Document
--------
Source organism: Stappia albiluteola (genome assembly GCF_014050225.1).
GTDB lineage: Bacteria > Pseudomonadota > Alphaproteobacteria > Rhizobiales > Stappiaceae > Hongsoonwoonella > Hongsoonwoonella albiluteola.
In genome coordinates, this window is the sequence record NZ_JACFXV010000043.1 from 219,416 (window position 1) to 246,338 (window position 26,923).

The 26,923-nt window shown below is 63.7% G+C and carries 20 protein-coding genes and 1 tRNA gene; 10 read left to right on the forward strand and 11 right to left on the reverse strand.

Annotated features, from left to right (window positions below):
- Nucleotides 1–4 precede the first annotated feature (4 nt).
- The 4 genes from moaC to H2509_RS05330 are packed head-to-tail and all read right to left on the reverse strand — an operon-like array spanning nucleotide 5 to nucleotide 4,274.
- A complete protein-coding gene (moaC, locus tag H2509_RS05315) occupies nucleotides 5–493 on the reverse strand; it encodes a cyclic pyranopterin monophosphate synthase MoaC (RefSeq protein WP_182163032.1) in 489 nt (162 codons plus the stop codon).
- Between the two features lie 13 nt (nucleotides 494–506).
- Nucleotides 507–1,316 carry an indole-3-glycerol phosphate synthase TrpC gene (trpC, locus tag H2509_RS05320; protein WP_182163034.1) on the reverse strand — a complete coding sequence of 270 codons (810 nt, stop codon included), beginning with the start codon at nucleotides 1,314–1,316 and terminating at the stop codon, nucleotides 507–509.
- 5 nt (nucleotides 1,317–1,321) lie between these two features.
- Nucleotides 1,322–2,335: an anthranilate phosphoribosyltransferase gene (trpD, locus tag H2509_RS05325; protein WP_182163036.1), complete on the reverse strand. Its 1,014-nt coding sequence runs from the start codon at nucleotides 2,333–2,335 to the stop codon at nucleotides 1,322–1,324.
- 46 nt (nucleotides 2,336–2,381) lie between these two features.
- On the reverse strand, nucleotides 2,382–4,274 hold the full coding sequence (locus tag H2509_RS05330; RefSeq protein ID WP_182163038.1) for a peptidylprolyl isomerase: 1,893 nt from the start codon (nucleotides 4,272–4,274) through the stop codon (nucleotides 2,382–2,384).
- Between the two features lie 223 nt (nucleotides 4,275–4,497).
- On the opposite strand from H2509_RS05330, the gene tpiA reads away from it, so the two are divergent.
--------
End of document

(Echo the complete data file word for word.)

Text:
Source organism: Stappia albiluteola (genome assembly GCF_014050225.1).
GTDB lineage: Bacteria > Pseudomonadota > Alphaproteobacteria > Rhizobiales > Stappiaceae > Hongsoonwoonella > Hongsoonwoonella albiluteola.
In genome coordinates, this window is the sequence record NZ_JACFXV010000043.1 from 219,416 (window position 1) to 246,338 (window position 26,923).

The 26,923-nt window shown below is 63.7% G+C and carries 20 protein-coding genes and 1 tRNA gene; 10 read left to right on the forward strand and 11 right to left on the reverse strand.

Annotated features, from left to right (window positions below):
- Nucleotides 1–4 precede the first annotated feature (4 nt).
- The 4 genes from moaC to H2509_RS05330 are packed head-to-tail and all read right to left on the reverse strand — an operon-like array spanning nucleotide 5 to nucleotide 4,274.
- A complete protein-coding gene (moaC, locus tag H2509_RS05315) occupies nucleotides 5–493 on the reverse strand; it encodes a cyclic pyranopterin monophosphate synthase MoaC (RefSeq protein WP_182163032.1) in 489 nt (162 codons plus the stop codon).
- Between the two features lie 13 nt (nucleotides 494–506).
- Nucleotides 507–1,316 carry an indole-3-glycerol phosphate synthase TrpC gene (trpC, locus tag H2509_RS05320; protein WP_182163034.1) on the reverse strand — a complete coding sequence of 270 codons (810 nt, stop codon included), beginning with the start codon at nucleotides 1,314–1,316 and terminating at the stop codon, nucleotides 507–509.
- 5 nt (nucleotides 1,317–1,321) lie between these two features.
- Nucleotides 1,322–2,335: an anthranilate phosphoribosyltransferase gene (trpD, locus tag H2509_RS05325; protein WP_182163036.1), complete on the reverse strand. Its 1,014-nt coding sequence runs from the start codon at nucleotides 2,333–2,335 to the stop codon at nucleotides 1,322–1,324.
- 46 nt (nucleotides 2,336–2,381) lie between these two features.
- On the reverse strand, nucleotides 2,382–4,274 hold the full coding sequence (locus tag H2509_RS05330; RefSeq protein ID WP_182163038.1) for a peptidylprolyl isomerase: 1,893 nt from the start codon (nucleotides 4,272–4,274) through the stop codon (nucleotides 2,382–2,384).
- Between the two features lie 223 nt (nucleotides 4,275–4,497).
- On the opposite strand from H2509_RS05330, the gene tpiA reads away from it, so the two are divergent.